Uncoated foods, such as potatoes, won’t dirty your oil as quickly. If you have a dedicated deep fryer for these foods, you may need to change your oil less frequently. You’ll know it’s time to change your oil if the color darkens or if your food starts tasting different.

Alternatively, you can use an oil monitoring system to detect when your oil needs to be changed. From there, you can store it in tanks until it’s ready to be picked up.

Extending Your Oil’s Life

To help your oil last longer, you can carry out a few best practices, including:

  • Filtering your oil at least twice per day
  • Skimming the top and sides of the fryer every 15 minutes
  • Covering fryers when they’re not in use

Sustainable Practices in Fryer Oil Management

When your fryer oil finally reaches the end of its life, you’ll have to dispose of it. To do so responsibly, ensure that your oil collector recycles the spent oil. Used oil can be made into glycerin—a substance with many uses—as well as biofuel for vehicles.

At Restaurant Technologies, we pick up and responsibly recycle your spent fryer oil, ensuring none of this valuable resource goes to waste. Learn more about the benefits of recycling used cooking oil with our helpful guide.

Choosing the Best Oil and the Best Restaurant Oil Management Solution

It all starts with the oil you use. Whether you prefer canola, peanut, or vegetable oil for your deep frying needs, you can attain that perfect golden-brown crust on all your diners’ favorite foods.

However, choosing the right oil is only half the battle. It’s how you manage it that matters most for your bottom line and your impact on the environment.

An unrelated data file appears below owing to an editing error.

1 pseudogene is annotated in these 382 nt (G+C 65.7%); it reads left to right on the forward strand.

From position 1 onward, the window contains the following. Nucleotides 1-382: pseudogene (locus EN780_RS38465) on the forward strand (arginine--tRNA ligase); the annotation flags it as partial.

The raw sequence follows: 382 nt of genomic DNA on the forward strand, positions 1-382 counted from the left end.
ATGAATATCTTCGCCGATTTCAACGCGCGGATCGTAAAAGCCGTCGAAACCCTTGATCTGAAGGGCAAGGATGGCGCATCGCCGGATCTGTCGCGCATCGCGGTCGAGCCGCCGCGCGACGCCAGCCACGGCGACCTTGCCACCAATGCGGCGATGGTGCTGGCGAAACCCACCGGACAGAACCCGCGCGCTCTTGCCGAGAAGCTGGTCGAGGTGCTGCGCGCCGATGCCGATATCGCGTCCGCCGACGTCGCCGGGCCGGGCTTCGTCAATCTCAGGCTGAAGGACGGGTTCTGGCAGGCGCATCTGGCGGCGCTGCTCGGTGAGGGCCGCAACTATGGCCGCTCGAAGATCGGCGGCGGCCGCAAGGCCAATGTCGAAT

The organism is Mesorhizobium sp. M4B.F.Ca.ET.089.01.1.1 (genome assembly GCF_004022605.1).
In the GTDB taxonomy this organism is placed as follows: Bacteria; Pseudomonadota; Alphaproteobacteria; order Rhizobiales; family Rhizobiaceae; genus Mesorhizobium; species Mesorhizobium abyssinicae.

With our cooking oil management solutions, you can let those decisions run on autopilot—while you focus on frying delicious foods.

From delivery to disposal and everything in between, we take care of your fryer oil needs. To find out more about this seamless service, contact our team today.

Sources: 

  1. Heart Foundation. Which oils are safe to cook with? https://www.heartfoundation.org.nz/about-us/news/blogs/which-oils-are-safe-to-cook-with
  2. Canola Council of Canada. Canola Oil. https://www.canolacouncil.org/about-canola/oil/
  3. Toast. State of Canola Oil Prices: Wholesale Restaurant Food Cost Trends. https://pos.toasttab.com/blog/on-the-line/canola-oil-prices
  4. Masterclass. Cooking Oils and Smoke Points: What to Know and How to Choose the Right Cooking Oil. https://www.masterclass.com/articles/cooking-oils-and-smoke-points-what-to-know-and-how-to-choose
  5. Masterclass. Cooking Oils and Smoke Points: What to Know and How to Choose the Right Cooking Oil. https://www.masterclass.com/articles/cooking-oils-and-smoke-points-what-to-know-and-how-to-choose
  6. Bon Appétit. The Best Oils for Cooking, Grilling, Baking, and Beyond. https://www.bonappetit.com/test-kitchen/ingredients/article/types-of-cooking-oil
  7. Bon Appétit. The Best Oils for Cooking, Grilling, Baking, and Beyond. https://www.bonappetit.com/test-kitchen/ingredients/article/types-of-cooking-oil
  8. The Guardian. Which oils are best for cooking? https://www.theguardian.com/food/2022/jun/21/which-oils-are-best-for-cooking-kitchen-aide-olive-sunflower-rapeseed
  9. Restaurant Technologies. Cooking Oil Management 101. https://www.rti-inc.com/learning-center/oil-management-101/
  10. McDonald’s. Snacks & Sides FAQs. https://www.mcdonalds.com/us/en-us/faq/snacks-and-sides.html
  11. Restaurant Technologies. How to Make Fryer Oil Last Longer. https://www.rti-inc.com/fryer-filtration-monitoring/how-to-extend-the-life-of-your-oil